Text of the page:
Six young people were killed in Santa Cruz County in 2011, a statistic that ranks the county's youth homicide rate at tenth in the state, a study released Wednesday reported.
"Lost Youth: A County-by-County Analysis of 2011 California Homicide Victims Ages 10 to 24,” an study by the Violence Policy Center, analyzes unpublished California Department of Justice Supplementary Homicide Report data.
In 2011, 631 youths and young adults were killed in California.
In Santa Cruz County, six young men were victims of homicides in 2011. All of the homicides occurred in South County and were gang-related.
Among the deaths were as he left a birthday party north of Watsonville in July 2011 and , who was fatally shot as part of an apparent gang initiation on Hecker Pass in December 2011.
Six young people also also killed in Santa Cruz in 2009 and in 2010, the two other years analyzed by the "Lost Youth" study. The Santa Cruz County youth homicide rate has held steady at more than 9 per 100,000 for all three years.
Overall, the youth homicide rate in the state is declining, from 31.24 per 100,000 in 2009 to 16.96 per 100,000 in 2011, the study reported.Youth and Young Adult Homicides 2011 2010 2009 County # of Victims Rate per 100,000 County Ranking by Rate # of Victims Rate per 100,000 County Ranking by Rate # of Victims Rate per 100,000 County Ranking by Rate Marin 1 2.63 28 2 5.35 20 1 2.50 32 Napa 0 0.00 30 (tie) 0 0.00 31 (tie) 0 0.00 35 San Mateo 9 7.26 15 9 7.26 15 9 7.39 17 Santa Clara 19 5.54 19 7 2.05 27 18 5.49 23 Santa Cruz 6 9.40 10 6 9.73 14 6 9.45 15 Sonoma 4 4.24 21 0 0.00 31 (tie) 2 2.20 33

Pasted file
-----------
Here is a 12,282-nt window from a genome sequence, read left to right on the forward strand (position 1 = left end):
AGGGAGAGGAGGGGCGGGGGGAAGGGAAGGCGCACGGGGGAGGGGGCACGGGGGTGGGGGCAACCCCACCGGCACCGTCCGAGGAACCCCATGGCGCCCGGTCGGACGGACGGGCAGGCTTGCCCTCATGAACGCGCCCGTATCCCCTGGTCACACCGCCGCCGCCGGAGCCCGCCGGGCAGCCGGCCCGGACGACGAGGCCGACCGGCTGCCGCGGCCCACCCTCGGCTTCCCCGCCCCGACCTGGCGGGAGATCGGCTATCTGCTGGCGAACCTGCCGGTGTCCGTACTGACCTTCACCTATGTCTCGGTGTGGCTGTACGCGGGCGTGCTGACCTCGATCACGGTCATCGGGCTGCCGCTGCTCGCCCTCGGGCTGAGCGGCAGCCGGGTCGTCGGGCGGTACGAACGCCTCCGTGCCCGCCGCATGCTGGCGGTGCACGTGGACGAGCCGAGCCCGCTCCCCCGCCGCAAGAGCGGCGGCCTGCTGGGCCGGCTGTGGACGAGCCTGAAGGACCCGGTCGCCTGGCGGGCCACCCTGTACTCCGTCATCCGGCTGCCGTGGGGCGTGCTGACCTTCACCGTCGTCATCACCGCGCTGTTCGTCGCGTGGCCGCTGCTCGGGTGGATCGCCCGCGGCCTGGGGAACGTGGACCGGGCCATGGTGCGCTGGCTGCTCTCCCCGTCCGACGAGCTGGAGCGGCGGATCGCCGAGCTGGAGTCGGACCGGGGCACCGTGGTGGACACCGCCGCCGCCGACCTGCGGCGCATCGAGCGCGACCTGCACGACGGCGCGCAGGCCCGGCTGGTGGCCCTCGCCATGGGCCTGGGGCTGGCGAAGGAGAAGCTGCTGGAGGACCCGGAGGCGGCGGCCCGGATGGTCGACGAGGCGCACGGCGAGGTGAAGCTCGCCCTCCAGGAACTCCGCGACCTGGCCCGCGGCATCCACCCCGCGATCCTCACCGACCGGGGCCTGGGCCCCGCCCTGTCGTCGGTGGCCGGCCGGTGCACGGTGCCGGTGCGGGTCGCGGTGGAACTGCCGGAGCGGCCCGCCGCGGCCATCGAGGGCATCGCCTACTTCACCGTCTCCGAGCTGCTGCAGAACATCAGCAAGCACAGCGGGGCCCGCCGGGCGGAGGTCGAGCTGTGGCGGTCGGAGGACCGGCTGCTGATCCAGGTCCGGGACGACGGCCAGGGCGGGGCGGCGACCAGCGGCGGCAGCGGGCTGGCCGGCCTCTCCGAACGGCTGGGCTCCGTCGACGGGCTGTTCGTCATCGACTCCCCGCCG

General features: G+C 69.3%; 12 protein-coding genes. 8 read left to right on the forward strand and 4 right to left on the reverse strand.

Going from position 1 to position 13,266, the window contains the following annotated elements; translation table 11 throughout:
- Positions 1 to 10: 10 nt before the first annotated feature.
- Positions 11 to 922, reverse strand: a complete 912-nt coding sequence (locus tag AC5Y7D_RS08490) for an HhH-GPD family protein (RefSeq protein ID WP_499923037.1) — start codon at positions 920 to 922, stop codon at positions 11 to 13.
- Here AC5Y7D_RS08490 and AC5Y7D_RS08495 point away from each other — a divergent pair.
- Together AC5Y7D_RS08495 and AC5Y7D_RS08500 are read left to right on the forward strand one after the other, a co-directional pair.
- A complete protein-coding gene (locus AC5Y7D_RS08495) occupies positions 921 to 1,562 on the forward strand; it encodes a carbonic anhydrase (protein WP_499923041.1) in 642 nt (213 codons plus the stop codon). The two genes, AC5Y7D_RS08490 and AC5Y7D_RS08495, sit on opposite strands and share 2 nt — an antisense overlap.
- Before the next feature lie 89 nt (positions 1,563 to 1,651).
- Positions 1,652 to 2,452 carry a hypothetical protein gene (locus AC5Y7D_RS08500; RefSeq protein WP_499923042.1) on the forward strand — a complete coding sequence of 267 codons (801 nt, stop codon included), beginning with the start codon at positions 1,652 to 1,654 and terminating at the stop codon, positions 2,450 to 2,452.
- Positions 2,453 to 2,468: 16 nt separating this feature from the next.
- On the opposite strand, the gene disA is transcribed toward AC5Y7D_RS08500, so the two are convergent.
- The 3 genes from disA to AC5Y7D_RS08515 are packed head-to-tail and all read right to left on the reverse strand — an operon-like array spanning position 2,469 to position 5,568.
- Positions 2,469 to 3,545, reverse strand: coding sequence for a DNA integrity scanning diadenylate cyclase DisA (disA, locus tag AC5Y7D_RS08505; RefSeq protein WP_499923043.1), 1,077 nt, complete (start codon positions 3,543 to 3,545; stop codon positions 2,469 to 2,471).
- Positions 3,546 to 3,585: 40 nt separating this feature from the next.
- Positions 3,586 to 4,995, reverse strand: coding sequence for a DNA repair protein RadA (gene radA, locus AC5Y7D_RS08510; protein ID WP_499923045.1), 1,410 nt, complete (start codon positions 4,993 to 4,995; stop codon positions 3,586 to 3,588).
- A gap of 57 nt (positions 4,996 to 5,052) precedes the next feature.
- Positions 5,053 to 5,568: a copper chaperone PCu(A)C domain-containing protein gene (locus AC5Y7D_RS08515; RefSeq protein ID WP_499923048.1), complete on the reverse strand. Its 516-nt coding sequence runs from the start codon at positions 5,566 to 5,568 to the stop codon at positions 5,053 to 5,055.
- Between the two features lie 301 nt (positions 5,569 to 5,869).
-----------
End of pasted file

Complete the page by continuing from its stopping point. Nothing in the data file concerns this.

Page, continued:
Throughout the state, firearms—usually handguns—are the weapon of choice in the homicides of youth and young adults, according to the study.
- Of the 625 homicides for which the murder weapon could be identified, 83 percent of victims died by gunfire. Of these, 73 percent were killed with handguns.
- There were 70 victims (11 percent) killed with knives or other cutting instruments, 11 victims (2 percent) killed by a blunt object, and 8 victims (1 percent) killed by bodily force.
The study also shows that there are vast demographic disparities: in California, young African-Americans are more than 18 times more likely to be murdered than young whites; young Hispanics are more than four times more likely to be murdered than young whites.
- 91 percent of homicide victims ages 10-24 in 2011 were male and 9 percent were female.
- 55 percent were Hispanic, 32 percent black, 8 percent white, 5 percent Asian, and less than one percent were “other.”
The victim-to-offender relationship was identified in just over half of the 631 homicides. In those cases, one-third of victims were killed by someone they knew and more than half were murdered by a stranger. Another 15 percent were gang-motivated slayings.
Across the state, San Joaquin County has the most severe youth violence mortality rate, with 35 homicide victims ages 10 to 24, a rate 21.29 per 100,000.
More young people were killed in other, more populous counties, though. Los Angeles County experienced 207 homicide deaths for this age group and, in Northern California, Alameda County was the most violent, with 50 youth killed in homicides, according to the study.
California counties without a population of at least 25,000 youth and young adults between the ages of 10 to 24 were omitted.